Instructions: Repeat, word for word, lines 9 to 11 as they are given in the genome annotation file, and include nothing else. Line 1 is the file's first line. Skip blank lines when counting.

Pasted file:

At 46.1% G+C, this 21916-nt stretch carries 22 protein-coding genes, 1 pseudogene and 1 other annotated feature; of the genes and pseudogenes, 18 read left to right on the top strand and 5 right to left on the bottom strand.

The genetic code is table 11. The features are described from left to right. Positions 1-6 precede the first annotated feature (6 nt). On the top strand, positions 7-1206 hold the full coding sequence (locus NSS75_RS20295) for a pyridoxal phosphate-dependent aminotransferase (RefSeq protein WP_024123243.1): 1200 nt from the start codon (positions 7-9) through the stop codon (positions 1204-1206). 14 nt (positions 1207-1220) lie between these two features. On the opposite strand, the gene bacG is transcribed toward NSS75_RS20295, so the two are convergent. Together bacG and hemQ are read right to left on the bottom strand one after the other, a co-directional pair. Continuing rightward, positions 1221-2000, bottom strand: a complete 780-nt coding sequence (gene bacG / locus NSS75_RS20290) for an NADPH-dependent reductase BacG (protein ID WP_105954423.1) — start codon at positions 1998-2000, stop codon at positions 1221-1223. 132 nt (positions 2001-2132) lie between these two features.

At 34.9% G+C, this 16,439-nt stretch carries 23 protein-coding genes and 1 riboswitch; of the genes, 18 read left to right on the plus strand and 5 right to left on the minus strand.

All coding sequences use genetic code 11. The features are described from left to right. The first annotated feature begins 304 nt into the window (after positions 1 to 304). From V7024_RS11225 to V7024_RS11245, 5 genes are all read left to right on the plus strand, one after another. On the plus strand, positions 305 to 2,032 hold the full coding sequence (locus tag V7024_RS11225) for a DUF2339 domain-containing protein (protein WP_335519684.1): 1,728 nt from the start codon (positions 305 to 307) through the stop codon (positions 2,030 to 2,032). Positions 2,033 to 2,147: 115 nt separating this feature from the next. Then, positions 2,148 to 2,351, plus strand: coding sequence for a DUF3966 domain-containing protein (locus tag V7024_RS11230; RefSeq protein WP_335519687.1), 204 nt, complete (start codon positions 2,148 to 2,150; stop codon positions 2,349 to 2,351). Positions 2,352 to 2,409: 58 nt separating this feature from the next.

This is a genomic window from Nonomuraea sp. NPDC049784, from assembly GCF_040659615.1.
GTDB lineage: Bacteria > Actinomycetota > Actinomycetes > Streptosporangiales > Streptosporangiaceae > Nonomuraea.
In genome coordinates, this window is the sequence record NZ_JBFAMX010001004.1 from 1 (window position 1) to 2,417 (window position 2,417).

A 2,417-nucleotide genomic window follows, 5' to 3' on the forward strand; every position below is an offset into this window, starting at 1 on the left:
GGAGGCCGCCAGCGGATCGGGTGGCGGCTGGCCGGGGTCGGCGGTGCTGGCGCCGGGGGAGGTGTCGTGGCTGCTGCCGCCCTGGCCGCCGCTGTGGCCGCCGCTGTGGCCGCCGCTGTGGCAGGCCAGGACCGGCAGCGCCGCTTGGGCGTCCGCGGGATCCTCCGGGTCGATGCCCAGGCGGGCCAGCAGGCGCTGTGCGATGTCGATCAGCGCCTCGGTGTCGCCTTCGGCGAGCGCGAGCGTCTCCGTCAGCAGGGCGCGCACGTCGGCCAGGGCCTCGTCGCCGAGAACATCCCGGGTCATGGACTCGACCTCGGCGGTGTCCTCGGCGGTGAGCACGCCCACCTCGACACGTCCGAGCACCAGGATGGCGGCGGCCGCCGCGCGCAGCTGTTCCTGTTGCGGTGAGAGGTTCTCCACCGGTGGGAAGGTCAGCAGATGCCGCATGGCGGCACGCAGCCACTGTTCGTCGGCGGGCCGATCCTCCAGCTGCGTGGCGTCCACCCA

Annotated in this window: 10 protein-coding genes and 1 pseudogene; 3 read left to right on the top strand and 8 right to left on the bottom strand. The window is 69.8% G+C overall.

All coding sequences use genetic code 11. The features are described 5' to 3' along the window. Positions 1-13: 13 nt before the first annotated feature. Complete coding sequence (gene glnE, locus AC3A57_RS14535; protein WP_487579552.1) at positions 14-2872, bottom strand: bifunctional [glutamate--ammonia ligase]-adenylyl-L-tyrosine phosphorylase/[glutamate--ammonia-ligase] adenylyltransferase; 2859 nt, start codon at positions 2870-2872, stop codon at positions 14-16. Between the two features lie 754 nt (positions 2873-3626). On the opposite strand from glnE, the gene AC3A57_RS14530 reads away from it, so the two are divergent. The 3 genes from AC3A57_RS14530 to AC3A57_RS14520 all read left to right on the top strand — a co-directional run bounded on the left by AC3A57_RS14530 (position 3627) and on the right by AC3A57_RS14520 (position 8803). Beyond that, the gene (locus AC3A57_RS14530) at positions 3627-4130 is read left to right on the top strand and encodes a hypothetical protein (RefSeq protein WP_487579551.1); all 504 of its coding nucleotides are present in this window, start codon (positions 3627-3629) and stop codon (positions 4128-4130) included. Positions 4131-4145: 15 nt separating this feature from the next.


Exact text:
GGAGGCCGCCAGCGGATCGGGTGGCGGCTGGCCGGGGTCGGCGGTGCTGGCGCCGGGGGAGGTGTCGTGGCTGCTGCCGCCCTGGCCGCCGCTGTGGCCGCCGCTGTGGCCGCCGCTGTGGCAGGCCAGGACCGGCAGCGCCGCTTGGGCGTCCGCGGGATCCTCCGGGTCGATGCCCAGGCGGGCCAGCAGGCGCTGTGCGATGTCGATCAGCGCCTCGGTGTCGCCTTCGGCGAGCGCGAGCGTCTCCGTCAGCAGGGCGCGCACGTCGGCCAGGGCCTCGTCGCCGAGAACATCCCGGGTCATGGACTCGACCTCGGCGGTGTCCTCGGCGGTGAGCACGCCCACCTCGACACGTCCGAGCACCAGGATGGCGGCGGCCGCCGCGCGCAGCTGTTCCTGTTGCGGTGAGAGGTTCTCCACCGGTGGGAAGGTCAGCAGATGCCGCATGGCGGCACGCAGCCACTGTTCGTCGGCGGGCCGATCCTCCAGCTGCGTGGCGTCCACCCA

Annotated in this window: 10 protein-coding genes and 1 pseudogene; 3 read left to right on the top strand and 8 right to left on the bottom strand. The window is 69.8% G+C overall.

All coding sequences use genetic code 11. The features are described 5' to 3' along the window. Positions 1-13: 13 nt before the first annotated feature. Complete coding sequence (gene glnE, locus AC3A57_RS14535; protein WP_487579552.1) at positions 14-2872, bottom strand: bifunctional [glutamate--ammonia ligase]-adenylyl-L-tyrosine phosphorylase/[glutamate--ammonia-ligase] adenylyltransferase; 2859 nt, start codon at positions 2870-2872, stop codon at positions 14-16. Between the two features lie 754 nt (positions 2873-3626). On the opposite strand from glnE, the gene AC3A57_RS14530 reads away from it, so the two are divergent. The 3 genes from AC3A57_RS14530 to AC3A57_RS14520 all read left to right on the top strand — a co-directional run bounded on the left by AC3A57_RS14530 (position 3627) and on the right by AC3A57_RS14520 (position 8803). Beyond that, the gene (locus AC3A57_RS14530) at positions 3627-4130 is read left to right on the top strand and encodes a hypothetical protein (RefSeq protein WP_487579551.1); all 504 of its coding nucleotides are present in this window, start codon (positions 3627-3629) and stop codon (positions 4128-4130) included. Positions 4131-4145: 15 nt separating this feature from the next.